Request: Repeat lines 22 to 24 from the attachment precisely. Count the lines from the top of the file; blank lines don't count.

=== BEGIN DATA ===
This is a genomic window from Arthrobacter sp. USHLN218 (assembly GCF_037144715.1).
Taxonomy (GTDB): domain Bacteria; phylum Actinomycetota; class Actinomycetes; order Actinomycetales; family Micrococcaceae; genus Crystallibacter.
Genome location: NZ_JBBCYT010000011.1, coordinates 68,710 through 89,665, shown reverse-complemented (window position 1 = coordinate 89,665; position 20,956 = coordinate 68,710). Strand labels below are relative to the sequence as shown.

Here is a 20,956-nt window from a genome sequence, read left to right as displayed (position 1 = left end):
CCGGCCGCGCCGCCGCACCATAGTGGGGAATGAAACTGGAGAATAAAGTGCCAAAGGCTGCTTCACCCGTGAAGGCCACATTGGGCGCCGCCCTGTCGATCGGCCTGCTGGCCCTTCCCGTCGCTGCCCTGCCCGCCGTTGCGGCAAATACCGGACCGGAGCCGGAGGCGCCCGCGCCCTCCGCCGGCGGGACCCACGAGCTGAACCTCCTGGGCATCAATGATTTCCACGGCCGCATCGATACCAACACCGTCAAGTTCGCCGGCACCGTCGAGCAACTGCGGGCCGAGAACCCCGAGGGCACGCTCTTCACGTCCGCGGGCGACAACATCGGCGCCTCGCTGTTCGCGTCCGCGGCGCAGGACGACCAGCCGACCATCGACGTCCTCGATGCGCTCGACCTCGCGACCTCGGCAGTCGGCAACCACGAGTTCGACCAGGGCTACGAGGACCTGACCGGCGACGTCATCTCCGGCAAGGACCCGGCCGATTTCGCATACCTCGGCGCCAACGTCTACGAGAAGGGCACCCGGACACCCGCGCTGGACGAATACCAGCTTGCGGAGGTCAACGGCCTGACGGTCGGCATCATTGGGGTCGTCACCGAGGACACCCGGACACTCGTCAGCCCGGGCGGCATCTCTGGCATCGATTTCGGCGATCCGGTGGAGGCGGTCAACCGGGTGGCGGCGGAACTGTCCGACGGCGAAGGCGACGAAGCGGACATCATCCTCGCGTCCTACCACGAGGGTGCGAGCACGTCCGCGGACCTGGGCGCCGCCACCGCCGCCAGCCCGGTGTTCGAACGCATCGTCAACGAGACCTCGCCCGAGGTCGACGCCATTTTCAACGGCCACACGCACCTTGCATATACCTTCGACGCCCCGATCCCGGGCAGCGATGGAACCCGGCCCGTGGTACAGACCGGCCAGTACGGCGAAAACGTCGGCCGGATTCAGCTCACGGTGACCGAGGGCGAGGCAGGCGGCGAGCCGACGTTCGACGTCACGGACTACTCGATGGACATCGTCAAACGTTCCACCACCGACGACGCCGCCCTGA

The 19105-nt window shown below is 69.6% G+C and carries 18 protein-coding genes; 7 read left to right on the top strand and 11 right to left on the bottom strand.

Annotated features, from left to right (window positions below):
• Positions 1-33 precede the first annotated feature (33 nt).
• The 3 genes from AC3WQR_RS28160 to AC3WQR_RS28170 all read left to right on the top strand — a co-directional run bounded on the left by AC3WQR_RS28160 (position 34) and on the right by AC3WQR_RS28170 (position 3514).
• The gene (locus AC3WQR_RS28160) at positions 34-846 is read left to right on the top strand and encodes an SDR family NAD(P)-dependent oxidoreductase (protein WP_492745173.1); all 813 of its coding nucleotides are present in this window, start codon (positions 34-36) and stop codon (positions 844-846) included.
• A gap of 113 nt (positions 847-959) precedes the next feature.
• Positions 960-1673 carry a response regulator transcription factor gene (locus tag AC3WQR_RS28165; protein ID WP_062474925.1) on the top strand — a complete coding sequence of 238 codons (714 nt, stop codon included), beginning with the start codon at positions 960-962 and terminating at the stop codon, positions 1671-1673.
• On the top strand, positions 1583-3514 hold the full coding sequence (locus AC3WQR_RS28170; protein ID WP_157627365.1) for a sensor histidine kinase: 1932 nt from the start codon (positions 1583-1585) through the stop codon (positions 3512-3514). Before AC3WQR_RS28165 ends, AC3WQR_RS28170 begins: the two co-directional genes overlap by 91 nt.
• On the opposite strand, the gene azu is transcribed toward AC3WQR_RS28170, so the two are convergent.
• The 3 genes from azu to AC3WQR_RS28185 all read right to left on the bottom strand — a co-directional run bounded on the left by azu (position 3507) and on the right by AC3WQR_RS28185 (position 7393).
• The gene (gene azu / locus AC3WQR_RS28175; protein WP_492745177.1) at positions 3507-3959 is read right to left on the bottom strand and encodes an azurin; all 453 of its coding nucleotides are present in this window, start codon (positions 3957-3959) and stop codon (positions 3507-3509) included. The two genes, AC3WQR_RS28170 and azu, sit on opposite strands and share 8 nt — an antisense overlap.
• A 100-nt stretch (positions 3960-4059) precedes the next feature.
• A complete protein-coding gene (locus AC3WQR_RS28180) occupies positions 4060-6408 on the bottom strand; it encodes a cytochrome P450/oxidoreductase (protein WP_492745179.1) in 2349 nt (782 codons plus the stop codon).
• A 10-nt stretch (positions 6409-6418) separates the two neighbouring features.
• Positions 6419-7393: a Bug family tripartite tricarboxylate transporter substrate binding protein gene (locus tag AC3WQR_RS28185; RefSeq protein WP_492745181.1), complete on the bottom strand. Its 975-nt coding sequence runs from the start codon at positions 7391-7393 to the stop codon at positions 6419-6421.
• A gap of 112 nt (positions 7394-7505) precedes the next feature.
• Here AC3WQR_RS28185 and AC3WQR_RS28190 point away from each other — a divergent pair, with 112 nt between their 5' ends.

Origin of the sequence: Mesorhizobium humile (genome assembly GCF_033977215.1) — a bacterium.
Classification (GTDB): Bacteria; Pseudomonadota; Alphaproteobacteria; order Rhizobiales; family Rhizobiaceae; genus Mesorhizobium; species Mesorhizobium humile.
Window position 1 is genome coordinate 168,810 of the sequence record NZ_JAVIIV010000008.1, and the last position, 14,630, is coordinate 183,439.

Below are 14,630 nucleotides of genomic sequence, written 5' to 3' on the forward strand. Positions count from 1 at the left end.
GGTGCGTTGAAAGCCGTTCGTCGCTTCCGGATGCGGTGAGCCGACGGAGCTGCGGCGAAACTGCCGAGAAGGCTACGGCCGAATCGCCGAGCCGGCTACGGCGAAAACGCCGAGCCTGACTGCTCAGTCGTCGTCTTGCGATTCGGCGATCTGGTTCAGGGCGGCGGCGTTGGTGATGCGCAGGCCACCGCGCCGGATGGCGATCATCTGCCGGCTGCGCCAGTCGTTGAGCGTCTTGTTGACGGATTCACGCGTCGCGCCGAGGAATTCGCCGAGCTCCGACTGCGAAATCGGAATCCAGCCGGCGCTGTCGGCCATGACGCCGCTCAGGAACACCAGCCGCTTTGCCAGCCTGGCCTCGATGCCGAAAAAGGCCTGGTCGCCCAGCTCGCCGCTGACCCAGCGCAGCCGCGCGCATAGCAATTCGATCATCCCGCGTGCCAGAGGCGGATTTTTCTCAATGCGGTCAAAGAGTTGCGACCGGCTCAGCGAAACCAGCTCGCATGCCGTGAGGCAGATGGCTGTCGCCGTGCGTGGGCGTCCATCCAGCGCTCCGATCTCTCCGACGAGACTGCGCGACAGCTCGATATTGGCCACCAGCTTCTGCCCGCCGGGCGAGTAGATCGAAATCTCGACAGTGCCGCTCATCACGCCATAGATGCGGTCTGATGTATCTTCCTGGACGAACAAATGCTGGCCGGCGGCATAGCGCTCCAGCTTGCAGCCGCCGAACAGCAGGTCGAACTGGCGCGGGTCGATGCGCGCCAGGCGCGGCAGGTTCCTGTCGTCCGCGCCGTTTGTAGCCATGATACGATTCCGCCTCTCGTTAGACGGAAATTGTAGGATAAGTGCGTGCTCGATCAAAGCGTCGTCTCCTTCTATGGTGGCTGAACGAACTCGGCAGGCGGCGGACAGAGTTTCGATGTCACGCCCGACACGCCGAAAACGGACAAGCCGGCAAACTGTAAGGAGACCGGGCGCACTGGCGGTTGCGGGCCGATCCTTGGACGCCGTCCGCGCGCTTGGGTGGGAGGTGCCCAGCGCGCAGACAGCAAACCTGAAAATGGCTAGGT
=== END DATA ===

• Here AC3WQR_RS28185 and AC3WQR_RS28190 point away from each other — a divergent pair, with 112 nt between their 5' ends.

Origin of the sequence: Mesorhizobium humile (genome assembly GCF_033977215.1) — a bacterium.
Classification (GTDB): Bacteria; Pseudomonadota; Alphaproteobacteria; order Rhizobiales; family Rhizobiaceae; genus Mesorhizobium; species Mesorhizobium humile.